Remote work has become the new normal globally. COVID-19 has presented a lot of challenges, but enterprises were shown that a remote workplace was not only feasible but sustainable long term. This dramatic shift comes with its dangers, though. Suddenly having to support remote workers in previously unseen quantities came with the increased risk of data loss and data breaches enterprise-wide.
Gartner predicts that through 2022, 75% of midsize enterprises will utilize a hybrid model of employees working from a defined corporate office and working remotely. And 75% of companies intend to shift some employees to remote work permanently post-COVID-19. Nearly a quarter of CFOs surveyed have said that they will move at least 20% of their on-site employees to permanent remote positions.
Because of the sudden transition to remote work, some solutions were adopted as “good enough” instead of more thorough, complicated options that take an integrated risk management (IRM) approach. IRM is more effective at managing risk long-term and effectively securing sensitive information, but those with legacy systems are sometimes hesitant to make such a big change. However, even augmenting current systems with some IRM capabilities can make an enormous difference.
Organizations pushed into digital transformation due to COVID-19 need a better grasp of strategic, operational, and technology risks to maintain business continuity. IRM is the best solution to support the new shift to remote work. So what does an excellent integrated risk management approach for an organization look like?
The ramifications of remote work for cybersecurity
While remote work may mean “work from home” for most, it also means employees can work anywhere, from coffee shops to Airbnb’s to airports, leaving critical data vulnerable. The quick shift to a remote work model has left some organizations with reduced visibility into how data is being used and stored, increasing the risk of data being lost.
With a shift to the cloud and worldwide moves into digital spaces, digital risk directly impacts a business and its ability to achieve goals. This is why IRM becomes so critical. It addresses risk in a new, modern way that isn’t possible with legacy IT GRC systems. Even if an enterprise doesn’t want to shed its siloed and modular GRC solution completely, IRM can augment already existing systems.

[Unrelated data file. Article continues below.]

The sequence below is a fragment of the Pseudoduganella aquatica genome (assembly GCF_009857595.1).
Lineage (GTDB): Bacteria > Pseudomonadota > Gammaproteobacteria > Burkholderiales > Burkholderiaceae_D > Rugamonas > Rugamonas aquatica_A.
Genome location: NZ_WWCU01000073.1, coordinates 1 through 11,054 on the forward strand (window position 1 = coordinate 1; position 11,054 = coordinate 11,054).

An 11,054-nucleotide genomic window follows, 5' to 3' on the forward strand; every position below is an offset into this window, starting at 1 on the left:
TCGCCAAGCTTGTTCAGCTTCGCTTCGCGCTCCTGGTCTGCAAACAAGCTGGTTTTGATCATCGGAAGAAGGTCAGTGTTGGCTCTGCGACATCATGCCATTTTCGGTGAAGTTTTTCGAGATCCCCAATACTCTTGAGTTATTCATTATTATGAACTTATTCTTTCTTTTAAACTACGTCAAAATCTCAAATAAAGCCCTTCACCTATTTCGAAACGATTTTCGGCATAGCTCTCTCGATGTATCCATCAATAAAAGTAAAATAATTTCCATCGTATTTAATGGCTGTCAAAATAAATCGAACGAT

Gartner defines IRM as “practices and processes supported by a risk-aware culture and enabling technologies that improve decision making and performance through an integrated view of how well an organization manages its unique set of risks.” A key distinction in Gartner’s definition of IRM is the integration with enterprise risk management (ERM) relating to strategic risks impacting operational and IT risk management objectives. IRM excludes the broader management of risks beyond operational technology and IT.
A change in the way organizations manage cybersecurity, and cyber risk is a must in a post-pandemic world. In the past, governance, risk, and compliance acted as the foundation for cybersecurity teams. Yet, as the acronym suggests, GRC risk management leaves organizations siloed and fragmented.
This is why IRM becomes critical in a modern approach to risk-based management and any digital transformation initiative. In order for it to be successful, companies must take a top-down approach to risk management and compliance and create a risk-aware culture. By offering solutions that can integrate strategically with systems in place and assist in the path to shedding legacy IT GRC systems that are siloed and modular.